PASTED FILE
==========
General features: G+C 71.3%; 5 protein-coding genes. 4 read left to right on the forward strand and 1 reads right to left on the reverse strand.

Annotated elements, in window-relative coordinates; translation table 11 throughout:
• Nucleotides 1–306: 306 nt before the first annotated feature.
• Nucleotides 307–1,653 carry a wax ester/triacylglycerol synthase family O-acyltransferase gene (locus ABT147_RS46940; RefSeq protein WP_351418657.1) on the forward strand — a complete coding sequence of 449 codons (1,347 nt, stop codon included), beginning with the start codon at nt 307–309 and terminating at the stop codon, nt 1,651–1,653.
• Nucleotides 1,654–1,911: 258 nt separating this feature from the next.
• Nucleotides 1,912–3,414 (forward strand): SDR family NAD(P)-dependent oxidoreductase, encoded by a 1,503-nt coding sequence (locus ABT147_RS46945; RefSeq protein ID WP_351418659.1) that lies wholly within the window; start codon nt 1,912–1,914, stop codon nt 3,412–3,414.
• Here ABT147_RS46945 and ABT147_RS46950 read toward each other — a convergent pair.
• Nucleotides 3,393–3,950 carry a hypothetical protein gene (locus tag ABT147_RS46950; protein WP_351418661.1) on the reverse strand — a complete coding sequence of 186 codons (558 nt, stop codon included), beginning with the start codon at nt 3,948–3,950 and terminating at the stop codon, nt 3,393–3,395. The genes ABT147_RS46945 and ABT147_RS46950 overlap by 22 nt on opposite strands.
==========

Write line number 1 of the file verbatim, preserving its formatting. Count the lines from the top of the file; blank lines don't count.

General features: G+C 71.3%; 5 protein-coding genes. 4 read left to right on the forward strand and 1 reads right to left on the reverse strand.